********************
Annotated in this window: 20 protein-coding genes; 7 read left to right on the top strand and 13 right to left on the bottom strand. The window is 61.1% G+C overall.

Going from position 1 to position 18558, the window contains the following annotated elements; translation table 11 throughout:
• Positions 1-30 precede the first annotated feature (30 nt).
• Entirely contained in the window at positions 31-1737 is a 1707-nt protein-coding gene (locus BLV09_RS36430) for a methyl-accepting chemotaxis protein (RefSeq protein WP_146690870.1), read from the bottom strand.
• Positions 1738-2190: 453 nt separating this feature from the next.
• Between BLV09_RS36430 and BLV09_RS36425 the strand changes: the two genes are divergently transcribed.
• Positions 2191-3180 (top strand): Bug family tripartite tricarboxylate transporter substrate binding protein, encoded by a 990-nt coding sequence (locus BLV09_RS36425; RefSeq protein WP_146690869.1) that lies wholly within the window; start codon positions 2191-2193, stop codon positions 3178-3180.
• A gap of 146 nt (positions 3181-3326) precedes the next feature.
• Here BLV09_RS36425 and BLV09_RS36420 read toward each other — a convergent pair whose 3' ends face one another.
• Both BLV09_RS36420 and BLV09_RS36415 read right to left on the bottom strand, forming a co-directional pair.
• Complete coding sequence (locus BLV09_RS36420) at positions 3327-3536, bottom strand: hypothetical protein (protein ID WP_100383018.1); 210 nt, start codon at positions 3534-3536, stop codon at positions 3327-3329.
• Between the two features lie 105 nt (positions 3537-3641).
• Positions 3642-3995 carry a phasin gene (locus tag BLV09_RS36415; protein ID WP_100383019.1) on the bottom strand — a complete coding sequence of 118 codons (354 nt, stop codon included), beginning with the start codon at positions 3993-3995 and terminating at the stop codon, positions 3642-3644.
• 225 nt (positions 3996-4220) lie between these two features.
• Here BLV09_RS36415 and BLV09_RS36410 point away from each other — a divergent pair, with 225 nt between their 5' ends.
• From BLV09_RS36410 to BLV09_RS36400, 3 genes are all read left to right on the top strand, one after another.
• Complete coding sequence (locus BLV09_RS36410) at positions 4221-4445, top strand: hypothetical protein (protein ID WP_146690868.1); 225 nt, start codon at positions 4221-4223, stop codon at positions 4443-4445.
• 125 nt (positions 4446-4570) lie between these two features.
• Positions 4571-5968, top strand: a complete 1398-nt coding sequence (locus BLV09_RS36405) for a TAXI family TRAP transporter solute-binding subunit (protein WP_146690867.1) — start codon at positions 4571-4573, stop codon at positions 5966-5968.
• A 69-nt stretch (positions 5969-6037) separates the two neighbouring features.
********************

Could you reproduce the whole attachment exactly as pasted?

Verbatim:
Annotated in this window: 20 protein-coding genes; 7 read left to right on the top strand and 13 right to left on the bottom strand. The window is 61.1% G+C overall.

Going from position 1 to position 18558, the window contains the following annotated elements; translation table 11 throughout:
• Positions 1-30 precede the first annotated feature (30 nt).
• Entirely contained in the window at positions 31-1737 is a 1707-nt protein-coding gene (locus BLV09_RS36430) for a methyl-accepting chemotaxis protein (RefSeq protein WP_146690870.1), read from the bottom strand.
• Positions 1738-2190: 453 nt separating this feature from the next.
• Between BLV09_RS36430 and BLV09_RS36425 the strand changes: the two genes are divergently transcribed.
• Positions 2191-3180 (top strand): Bug family tripartite tricarboxylate transporter substrate binding protein, encoded by a 990-nt coding sequence (locus BLV09_RS36425; RefSeq protein WP_146690869.1) that lies wholly within the window; start codon positions 2191-2193, stop codon positions 3178-3180.
• A gap of 146 nt (positions 3181-3326) precedes the next feature.
• Here BLV09_RS36425 and BLV09_RS36420 read toward each other — a convergent pair whose 3' ends face one another.
• Both BLV09_RS36420 and BLV09_RS36415 read right to left on the bottom strand, forming a co-directional pair.
• Complete coding sequence (locus BLV09_RS36420) at positions 3327-3536, bottom strand: hypothetical protein (protein ID WP_100383018.1); 210 nt, start codon at positions 3534-3536, stop codon at positions 3327-3329.
• Between the two features lie 105 nt (positions 3537-3641).
• Positions 3642-3995 carry a phasin gene (locus tag BLV09_RS36415; protein ID WP_100383019.1) on the bottom strand — a complete coding sequence of 118 codons (354 nt, stop codon included), beginning with the start codon at positions 3993-3995 and terminating at the stop codon, positions 3642-3644.
• 225 nt (positions 3996-4220) lie between these two features.
• Here BLV09_RS36415 and BLV09_RS36410 point away from each other — a divergent pair, with 225 nt between their 5' ends.
• From BLV09_RS36410 to BLV09_RS36400, 3 genes are all read left to right on the top strand, one after another.
• Complete coding sequence (locus BLV09_RS36410) at positions 4221-4445, top strand: hypothetical protein (protein ID WP_146690868.1); 225 nt, start codon at positions 4221-4223, stop codon at positions 4443-4445.
• 125 nt (positions 4446-4570) lie between these two features.
• Positions 4571-5968, top strand: a complete 1398-nt coding sequence (locus BLV09_RS36405) for a TAXI family TRAP transporter solute-binding subunit (protein WP_146690867.1) — start codon at positions 4571-4573, stop codon at positions 5966-5968.
• A 69-nt stretch (positions 5969-6037) separates the two neighbouring features.